So, NVIDIA of course started out as a gaming company, and that's still a very big part of what we do and there's great growth there. But, as you know, AI is transforming every industry and NVIDIA is sort of at the heart of that AI revolution. There is really two aspects to AI. There is first, the development of the AI, the training, and we play a very active role in that, and our data center business is innovating in that space. And we just had new announcements with our new Ampere architecture, and data center growth is enormous. But then, there's also the aspect of what we call edge AI or also inference where sensors are taking data in and the AI has to understand the environment. And it's a continual cycle of reasoning and acting and planning.
In the automotive space, we have solutions that are designed to enable autonomous vehicles, and creating the brain of an AI system. And so, our DGX systems are used in the data center and its exact same architecture than that goes in the vehicle in a platform specific on what we call NVIDIA DRIVE AGX, our autonomous processing platform for vehicles and robots and even healthcare. And so, again, we have a full end-to-end system that we've developed to enable everything to ultimately be autonomous. We believe this will be the case. Varying levels of automation and autonomy will be across cars and trucks and all kinds of robots and delivery vehicles and fast transportation as well as specialty vehicles, so agriculture and mining as well.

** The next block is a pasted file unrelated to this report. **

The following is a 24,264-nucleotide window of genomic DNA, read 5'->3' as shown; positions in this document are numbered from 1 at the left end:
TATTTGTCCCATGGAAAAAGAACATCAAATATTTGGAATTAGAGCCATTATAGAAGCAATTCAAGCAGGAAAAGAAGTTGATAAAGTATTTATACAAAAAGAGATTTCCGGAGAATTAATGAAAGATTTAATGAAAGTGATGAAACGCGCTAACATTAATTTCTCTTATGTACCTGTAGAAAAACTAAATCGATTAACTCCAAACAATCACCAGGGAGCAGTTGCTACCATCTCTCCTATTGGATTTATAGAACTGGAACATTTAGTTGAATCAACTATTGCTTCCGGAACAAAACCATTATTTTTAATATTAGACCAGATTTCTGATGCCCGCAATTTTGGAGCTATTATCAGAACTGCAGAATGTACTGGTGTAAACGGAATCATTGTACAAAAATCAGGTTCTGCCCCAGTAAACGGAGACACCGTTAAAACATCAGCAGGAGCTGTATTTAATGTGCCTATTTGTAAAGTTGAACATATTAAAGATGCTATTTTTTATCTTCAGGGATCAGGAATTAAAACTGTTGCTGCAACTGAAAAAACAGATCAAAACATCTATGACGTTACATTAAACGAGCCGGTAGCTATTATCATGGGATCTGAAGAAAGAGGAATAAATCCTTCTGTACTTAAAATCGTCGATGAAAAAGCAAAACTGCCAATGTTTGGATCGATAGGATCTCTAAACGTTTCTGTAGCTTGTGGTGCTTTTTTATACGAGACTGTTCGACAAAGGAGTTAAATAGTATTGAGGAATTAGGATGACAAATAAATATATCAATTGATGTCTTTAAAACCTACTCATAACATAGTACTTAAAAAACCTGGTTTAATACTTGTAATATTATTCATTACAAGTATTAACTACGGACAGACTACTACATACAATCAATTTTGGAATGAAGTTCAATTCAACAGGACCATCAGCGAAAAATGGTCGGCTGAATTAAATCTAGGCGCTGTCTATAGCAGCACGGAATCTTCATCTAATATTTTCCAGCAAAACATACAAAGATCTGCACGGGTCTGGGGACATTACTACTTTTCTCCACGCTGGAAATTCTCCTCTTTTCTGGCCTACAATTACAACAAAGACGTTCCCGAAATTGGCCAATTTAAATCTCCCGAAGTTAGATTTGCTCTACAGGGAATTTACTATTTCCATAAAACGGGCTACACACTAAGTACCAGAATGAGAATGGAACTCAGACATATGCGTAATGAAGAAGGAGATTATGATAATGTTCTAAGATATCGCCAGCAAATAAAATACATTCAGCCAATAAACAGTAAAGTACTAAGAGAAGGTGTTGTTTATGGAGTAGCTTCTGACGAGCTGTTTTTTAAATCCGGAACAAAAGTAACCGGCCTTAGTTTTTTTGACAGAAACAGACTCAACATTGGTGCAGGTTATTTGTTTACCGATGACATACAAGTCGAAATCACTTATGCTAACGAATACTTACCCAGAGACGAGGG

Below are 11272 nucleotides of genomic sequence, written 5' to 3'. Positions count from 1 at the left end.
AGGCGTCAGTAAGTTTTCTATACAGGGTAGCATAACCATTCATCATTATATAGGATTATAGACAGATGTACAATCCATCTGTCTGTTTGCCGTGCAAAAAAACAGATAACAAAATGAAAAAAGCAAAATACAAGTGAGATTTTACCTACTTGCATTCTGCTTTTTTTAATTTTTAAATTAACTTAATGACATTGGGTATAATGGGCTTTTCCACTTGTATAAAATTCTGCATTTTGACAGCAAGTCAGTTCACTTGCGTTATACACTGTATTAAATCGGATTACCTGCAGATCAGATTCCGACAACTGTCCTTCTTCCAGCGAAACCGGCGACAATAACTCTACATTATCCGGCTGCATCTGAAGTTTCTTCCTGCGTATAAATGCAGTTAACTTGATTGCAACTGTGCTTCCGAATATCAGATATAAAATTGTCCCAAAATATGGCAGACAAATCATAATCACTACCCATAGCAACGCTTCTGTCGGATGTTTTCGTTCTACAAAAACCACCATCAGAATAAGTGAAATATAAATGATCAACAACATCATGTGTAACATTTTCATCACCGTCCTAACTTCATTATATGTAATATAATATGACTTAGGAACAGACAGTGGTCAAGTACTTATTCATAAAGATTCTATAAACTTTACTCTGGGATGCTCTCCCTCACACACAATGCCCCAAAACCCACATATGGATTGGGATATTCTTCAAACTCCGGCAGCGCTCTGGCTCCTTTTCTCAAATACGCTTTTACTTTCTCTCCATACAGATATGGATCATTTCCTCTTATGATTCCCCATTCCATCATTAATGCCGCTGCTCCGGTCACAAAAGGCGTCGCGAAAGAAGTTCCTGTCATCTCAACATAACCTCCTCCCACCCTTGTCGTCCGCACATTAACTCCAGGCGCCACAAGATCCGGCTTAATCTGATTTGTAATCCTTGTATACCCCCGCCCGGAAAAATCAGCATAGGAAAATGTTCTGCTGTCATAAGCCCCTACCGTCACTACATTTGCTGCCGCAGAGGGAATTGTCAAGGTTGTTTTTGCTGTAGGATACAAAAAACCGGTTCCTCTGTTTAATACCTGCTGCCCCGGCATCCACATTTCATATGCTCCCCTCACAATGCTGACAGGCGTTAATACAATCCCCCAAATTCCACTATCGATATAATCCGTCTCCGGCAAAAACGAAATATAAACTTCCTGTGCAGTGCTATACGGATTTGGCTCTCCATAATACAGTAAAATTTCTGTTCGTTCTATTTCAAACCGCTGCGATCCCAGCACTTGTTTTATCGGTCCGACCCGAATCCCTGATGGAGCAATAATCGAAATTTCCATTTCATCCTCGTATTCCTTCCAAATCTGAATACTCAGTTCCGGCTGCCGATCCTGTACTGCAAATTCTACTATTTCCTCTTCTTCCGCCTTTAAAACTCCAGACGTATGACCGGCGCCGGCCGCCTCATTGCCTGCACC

Over time, Nvidia's automotive segment and sales should become a bigger part of the company. Additionally, the potential for Nvidia to expand into the automated agriculture and mining specialty equipment space (as mentioned during the conference) is intriguing, though we are still in the very early innings in this space.
Nvidia's financials are strong and its growth outlook is bright, assisted by the rollout of new data center and AI offerings. The recent run up in shares of NVDA are in large part due to the firm's ongoing success in this space, in our view. Longer term, we are excited to see how Nvidia's automotive sales hold up once the economy begins to emerge from the COVID-19 induced economic downturn.
This article was written by
Analyst’s Disclosure: I/we have no positions in any stocks mentioned, and no plans to initiate any positions within the next 72 hours. I wrote this article myself, and it expresses my own opinions. I am not receiving compensation for it (other than from Seeking Alpha). I have no business relationship with any company whose stock is mentioned in this article.